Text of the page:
If I’m wrong, and the pamphlets were not talking about SPECIFIC mitzvos mentioned by the Rebbe, but rather saying the the idea of mitzvos in GENERAL is done to please the Rebbe, that’s a different story.July 12, 2023 11:37 pm at 11:37 pm #2208012
This story w/ being freed from Russian prison and an encounter w/ a misnaged needs to be seen also in the context of Alter Rebbe later collaboration w/ Russians during the war w/ Napoleon including providing intelligence (until his petirah while fleeing from the French army advances). This seems to be a daas yachid, as other misnagdim and chasidim welcomed liberation from the Russian empire. His arguments seemed to be (1) better to be oppressed in a conservative society than get exposed to dangerous modernity, and (2) Napoleons come and go, but the Russian state will still be there. On the 2nd argument, Chabad was geolocated deeper into the Russian empire than many other groups.July 12, 2023 11:38 pm at 11:38 pm #2208013
Curious about chasidim who neeed to be told that Rebbe did not approve putting his pictures. Presumably, those who continue doing this were already told, but prefer their own shitos to their Rebbe’s – so their behavior is not a tribute to the Rebbe, but simply ignorant behavior. In another group, a guy might be using facebook at home, but in chabad he is doing something visible.July 12, 2023 11:38 pm at 11:38 pm #2208014
On comparing “kiruv” with “bikur cholim” as just a group’s mitzva. With all kavod to bikur cholim, we have for several generations millions of Yidden who are being lost and Chabad focus on them is a great thing. The fact that most other groups ignored that for decades and then relegated to ‘kiruv” organizations is a bigger issue that can be partially excused by a couple of centuries of being on defensive from apikoiresim.
Also, “kiruv” is not a Chabad term, and we need a better one to avoid the presumptuous attitude that one person is closer to Hashem than another.July 13, 2023 8:47 am at 8:47 am #2208071
As I mentioned in a comment, I had never seen or heard the term SNAG until reading it in this thread. It is not a derogatory term uttered aloud in the OOT communities I’ve lived in. In about 7 decades of life Misnagid has only been used as self description and see when reading Jewish history.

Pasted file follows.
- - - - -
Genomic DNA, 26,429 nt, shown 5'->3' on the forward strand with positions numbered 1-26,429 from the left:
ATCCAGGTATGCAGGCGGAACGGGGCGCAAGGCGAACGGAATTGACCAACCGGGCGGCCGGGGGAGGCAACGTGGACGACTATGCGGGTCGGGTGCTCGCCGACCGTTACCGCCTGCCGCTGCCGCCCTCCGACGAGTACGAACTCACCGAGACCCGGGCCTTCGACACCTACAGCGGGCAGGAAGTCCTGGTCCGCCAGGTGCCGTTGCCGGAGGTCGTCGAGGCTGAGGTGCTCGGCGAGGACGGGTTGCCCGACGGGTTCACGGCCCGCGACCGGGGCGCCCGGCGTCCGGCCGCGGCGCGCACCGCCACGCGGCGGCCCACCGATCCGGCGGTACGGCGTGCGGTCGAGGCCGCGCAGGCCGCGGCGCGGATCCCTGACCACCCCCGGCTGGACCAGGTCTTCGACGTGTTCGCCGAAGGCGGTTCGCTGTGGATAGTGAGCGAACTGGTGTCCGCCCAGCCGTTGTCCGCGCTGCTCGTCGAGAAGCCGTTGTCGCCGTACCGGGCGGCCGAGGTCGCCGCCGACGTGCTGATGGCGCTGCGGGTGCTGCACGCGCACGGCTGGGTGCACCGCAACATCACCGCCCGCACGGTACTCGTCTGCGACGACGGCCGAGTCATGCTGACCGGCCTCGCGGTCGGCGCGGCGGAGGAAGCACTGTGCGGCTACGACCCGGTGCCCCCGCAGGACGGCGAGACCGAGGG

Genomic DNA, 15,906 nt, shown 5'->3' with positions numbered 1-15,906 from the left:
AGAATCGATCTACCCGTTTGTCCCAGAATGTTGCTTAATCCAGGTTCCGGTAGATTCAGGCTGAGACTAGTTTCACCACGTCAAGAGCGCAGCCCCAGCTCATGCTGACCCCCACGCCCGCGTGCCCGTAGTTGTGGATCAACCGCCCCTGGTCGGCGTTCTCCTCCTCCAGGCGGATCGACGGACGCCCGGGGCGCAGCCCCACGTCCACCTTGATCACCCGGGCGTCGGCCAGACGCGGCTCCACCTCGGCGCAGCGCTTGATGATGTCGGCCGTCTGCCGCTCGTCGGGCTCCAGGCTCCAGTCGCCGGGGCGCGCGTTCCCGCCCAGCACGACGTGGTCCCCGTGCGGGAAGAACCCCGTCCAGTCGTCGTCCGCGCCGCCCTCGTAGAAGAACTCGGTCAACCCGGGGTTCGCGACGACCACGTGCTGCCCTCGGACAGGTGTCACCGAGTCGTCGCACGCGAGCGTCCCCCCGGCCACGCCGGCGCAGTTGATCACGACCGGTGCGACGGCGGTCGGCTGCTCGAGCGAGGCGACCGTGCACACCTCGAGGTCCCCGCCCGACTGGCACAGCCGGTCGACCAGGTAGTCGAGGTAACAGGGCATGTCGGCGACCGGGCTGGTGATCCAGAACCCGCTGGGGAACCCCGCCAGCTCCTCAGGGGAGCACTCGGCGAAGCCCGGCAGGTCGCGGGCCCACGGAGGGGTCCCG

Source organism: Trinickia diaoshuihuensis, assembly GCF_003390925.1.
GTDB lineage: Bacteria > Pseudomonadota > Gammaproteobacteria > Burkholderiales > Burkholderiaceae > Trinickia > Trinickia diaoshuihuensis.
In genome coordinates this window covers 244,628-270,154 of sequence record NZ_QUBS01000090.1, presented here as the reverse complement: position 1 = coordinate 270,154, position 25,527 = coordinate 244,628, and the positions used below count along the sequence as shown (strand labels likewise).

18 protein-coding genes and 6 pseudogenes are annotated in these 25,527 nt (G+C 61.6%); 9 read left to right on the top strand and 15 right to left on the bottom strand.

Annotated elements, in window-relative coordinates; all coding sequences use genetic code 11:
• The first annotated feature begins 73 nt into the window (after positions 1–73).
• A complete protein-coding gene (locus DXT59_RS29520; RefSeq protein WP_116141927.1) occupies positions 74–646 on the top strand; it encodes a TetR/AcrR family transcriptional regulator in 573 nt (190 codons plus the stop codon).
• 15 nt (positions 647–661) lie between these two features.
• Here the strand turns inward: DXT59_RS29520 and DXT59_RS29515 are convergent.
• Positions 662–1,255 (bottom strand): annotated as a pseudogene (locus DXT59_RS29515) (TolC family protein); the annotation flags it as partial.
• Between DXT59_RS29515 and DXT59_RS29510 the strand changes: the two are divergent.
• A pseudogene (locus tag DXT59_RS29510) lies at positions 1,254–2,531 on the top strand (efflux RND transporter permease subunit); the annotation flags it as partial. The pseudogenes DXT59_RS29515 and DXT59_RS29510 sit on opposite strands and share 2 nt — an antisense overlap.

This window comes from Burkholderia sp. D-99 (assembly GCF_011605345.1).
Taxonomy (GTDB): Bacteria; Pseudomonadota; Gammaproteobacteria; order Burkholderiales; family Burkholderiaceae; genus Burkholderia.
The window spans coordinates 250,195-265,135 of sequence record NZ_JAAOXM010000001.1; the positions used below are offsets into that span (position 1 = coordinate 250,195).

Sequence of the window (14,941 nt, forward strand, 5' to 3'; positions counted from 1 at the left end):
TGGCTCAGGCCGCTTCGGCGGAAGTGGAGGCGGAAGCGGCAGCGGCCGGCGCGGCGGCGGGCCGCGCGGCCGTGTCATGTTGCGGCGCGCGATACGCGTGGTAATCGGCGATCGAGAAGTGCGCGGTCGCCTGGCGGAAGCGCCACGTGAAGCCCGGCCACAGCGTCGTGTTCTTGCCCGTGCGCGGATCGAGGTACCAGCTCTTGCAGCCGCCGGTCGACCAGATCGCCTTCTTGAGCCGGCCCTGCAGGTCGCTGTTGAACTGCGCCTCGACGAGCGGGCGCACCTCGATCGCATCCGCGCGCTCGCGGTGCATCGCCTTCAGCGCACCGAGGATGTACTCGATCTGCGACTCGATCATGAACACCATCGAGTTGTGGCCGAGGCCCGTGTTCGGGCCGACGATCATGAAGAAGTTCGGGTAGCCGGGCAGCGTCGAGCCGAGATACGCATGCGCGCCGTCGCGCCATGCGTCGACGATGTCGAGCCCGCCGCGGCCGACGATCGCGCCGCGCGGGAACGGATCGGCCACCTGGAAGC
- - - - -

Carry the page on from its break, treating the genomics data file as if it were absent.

Never has local Chabad used the term aloud I. My presence.
As I have repeatedly commented: in small OOT communities all types of Jews support all Jewish institutions. Since the Chabad Day School is majority funded by both Litvish and non-orthodox Jews, the local Chabad would not public use those terms about their donors.
The true infighting that I see, hear abc read about is I. The major Jewish communities and EY
I grew up in New Haven. I think we belonged to (and paid dues each year) to 4 shuls. I left for another CT Town 35 years ago , but still belong and pay dues to 2 of those that are still operational.
My big city Jewish friends did/do not understand the obligation small town Jews take upon themselves to make sure all Jewish communal organizations can survive and fund them.
Federation makes Chabad, Litvish and Solomon Schecter schools all constituent agencies and allocated funding. Thus wealthy Reform Hews knowingly fund Orthodox education through Federation donations as well as responding to individual fundraising.
As I said we self identified as Misnagid, but that doesn’t mean that there isn’t a bronze plaque with our family name on a classroom at THS Chabad Day School. I also spent two years as President of a shul which because of mergers davened Nusach Ari using Tehillay HaShem sidfurimJuly 13, 2023 10:41 am at 10:41 am #2208087
“If we can be elitist, why can’t they?
I don’t care if they use it pejoratively. I don’t care if I am the boogie man of their stories. You will hear the same pejoratives in all my misnagdish familiy homes, just in the reverse.”
“We” shouldn’t be allowed to either. If your only objection towards Chabad is an irrational hatred of Chassidim then I have more common ground with the Lubavitchers than I do with you. And, for the benefit of any ignorant onlookers: it is not normal for people to sit around bashing on Chassidim. Mentsh1’s situation is not common.
“This seems to be a daas yachid, as other misnagdim and chasidim welcomed liberation from the Russian empire.”
This is untrue, but I’ve heard many in Chabad circles who also have this misconception. The Chasam Sofer was also anti-Napoleon (as it pertained to Austria-Hungary) as were many what we would now call “chareidi” rabbis. The neologues and reform Jews were the ones who more gleefully supported Napoleon. There might be exceptions, but he definitely was not a “daas yochid.”
“On comparing “kiruv” with “bikur cholim” as just a group’s mitzva.”